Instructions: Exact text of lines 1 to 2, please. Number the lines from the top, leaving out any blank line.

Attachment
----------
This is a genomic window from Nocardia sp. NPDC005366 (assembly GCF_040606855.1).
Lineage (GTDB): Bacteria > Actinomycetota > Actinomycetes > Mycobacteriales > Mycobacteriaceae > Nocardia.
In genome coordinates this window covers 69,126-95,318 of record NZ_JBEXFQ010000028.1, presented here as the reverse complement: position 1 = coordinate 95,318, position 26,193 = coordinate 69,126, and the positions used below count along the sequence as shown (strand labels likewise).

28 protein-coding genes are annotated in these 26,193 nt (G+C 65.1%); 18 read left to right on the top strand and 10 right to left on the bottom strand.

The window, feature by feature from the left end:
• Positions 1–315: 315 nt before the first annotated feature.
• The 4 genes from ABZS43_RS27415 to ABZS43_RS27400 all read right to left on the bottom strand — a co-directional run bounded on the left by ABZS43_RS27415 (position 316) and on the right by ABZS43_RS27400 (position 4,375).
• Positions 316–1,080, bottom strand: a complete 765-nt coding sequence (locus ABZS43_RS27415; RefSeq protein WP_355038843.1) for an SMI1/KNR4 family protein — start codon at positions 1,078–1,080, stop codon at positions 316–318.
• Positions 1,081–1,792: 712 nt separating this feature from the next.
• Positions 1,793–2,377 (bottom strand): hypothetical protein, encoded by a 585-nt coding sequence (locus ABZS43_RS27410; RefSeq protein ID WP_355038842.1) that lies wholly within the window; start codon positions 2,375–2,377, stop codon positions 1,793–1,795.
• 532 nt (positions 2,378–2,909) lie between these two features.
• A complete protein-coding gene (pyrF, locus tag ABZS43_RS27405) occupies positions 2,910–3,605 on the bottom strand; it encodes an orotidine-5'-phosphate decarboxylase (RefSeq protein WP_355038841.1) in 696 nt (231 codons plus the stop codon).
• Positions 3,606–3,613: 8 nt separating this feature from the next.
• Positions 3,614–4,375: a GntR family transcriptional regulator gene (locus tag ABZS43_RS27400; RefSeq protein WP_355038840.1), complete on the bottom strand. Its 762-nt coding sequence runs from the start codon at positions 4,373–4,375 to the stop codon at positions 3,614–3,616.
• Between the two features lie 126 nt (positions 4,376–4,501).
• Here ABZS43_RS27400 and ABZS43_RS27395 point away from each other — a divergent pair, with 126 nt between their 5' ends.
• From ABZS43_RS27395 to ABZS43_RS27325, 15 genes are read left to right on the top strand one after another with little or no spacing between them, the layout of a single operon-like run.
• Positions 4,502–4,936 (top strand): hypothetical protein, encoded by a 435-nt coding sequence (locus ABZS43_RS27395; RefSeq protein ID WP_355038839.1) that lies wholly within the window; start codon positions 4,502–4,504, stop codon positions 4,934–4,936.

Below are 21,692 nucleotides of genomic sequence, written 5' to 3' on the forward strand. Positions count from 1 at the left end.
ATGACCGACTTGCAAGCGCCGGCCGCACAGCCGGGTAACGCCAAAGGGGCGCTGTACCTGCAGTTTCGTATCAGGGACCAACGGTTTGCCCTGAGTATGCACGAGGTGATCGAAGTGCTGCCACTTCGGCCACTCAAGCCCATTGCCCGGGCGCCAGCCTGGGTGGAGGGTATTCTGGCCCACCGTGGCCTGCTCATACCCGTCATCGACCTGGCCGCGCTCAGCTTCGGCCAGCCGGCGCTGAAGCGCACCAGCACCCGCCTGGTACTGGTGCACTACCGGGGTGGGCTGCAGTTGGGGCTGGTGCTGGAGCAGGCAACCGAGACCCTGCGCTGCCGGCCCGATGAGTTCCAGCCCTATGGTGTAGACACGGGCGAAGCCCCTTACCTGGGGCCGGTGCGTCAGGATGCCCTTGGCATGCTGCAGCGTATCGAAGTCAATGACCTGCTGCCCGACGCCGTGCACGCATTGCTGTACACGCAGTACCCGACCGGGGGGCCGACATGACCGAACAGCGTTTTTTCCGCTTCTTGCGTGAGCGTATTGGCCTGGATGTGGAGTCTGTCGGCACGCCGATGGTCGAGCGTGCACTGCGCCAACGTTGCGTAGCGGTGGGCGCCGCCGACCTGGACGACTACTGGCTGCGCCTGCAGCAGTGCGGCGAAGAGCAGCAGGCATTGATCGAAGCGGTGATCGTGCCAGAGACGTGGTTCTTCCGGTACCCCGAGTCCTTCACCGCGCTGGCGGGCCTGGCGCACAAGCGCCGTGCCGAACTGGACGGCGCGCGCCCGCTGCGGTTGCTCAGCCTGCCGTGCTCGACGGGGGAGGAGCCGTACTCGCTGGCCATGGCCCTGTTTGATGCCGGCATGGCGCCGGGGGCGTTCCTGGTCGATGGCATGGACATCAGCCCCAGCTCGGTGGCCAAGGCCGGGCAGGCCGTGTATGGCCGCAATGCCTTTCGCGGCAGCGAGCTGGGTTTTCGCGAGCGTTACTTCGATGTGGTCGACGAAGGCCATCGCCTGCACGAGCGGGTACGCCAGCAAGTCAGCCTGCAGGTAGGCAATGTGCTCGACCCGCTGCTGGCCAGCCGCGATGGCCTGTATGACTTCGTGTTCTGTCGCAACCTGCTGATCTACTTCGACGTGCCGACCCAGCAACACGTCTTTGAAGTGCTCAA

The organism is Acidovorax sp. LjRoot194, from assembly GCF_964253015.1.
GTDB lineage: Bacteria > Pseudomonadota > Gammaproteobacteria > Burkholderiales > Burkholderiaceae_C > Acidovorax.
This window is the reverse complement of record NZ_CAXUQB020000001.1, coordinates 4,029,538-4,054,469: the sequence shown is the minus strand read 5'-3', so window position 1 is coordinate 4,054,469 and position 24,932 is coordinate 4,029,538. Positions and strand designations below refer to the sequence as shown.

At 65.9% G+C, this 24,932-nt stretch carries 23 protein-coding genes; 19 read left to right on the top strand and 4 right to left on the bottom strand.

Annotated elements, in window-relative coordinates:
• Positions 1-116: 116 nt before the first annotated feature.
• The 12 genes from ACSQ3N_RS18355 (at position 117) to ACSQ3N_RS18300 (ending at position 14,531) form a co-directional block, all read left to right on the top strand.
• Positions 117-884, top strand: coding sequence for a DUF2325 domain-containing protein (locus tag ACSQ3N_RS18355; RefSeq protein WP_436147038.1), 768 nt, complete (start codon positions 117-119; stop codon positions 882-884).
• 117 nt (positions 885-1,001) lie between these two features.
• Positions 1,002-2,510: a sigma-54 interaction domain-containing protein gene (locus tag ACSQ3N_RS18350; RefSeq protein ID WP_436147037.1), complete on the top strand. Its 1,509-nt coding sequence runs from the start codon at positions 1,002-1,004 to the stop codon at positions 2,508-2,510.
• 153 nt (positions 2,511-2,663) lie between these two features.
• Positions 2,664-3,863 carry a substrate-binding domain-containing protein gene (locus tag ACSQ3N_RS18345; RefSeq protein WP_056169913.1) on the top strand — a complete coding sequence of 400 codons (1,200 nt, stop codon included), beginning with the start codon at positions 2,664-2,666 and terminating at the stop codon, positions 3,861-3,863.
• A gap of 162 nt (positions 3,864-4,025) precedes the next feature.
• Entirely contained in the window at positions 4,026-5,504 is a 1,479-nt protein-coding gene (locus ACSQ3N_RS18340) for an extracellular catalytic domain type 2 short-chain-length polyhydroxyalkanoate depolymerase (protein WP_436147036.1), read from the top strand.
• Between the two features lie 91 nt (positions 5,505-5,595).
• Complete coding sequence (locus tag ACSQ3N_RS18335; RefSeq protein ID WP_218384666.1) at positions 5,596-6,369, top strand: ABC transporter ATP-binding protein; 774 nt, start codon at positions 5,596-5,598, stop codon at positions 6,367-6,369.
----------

This is a genomic window from Nocardia sp. NPDC005366 (assembly GCF_040606855.1).
Lineage (GTDB): Bacteria > Actinomycetota > Actinomycetes > Mycobacteriales > Mycobacteriaceae > Nocardia.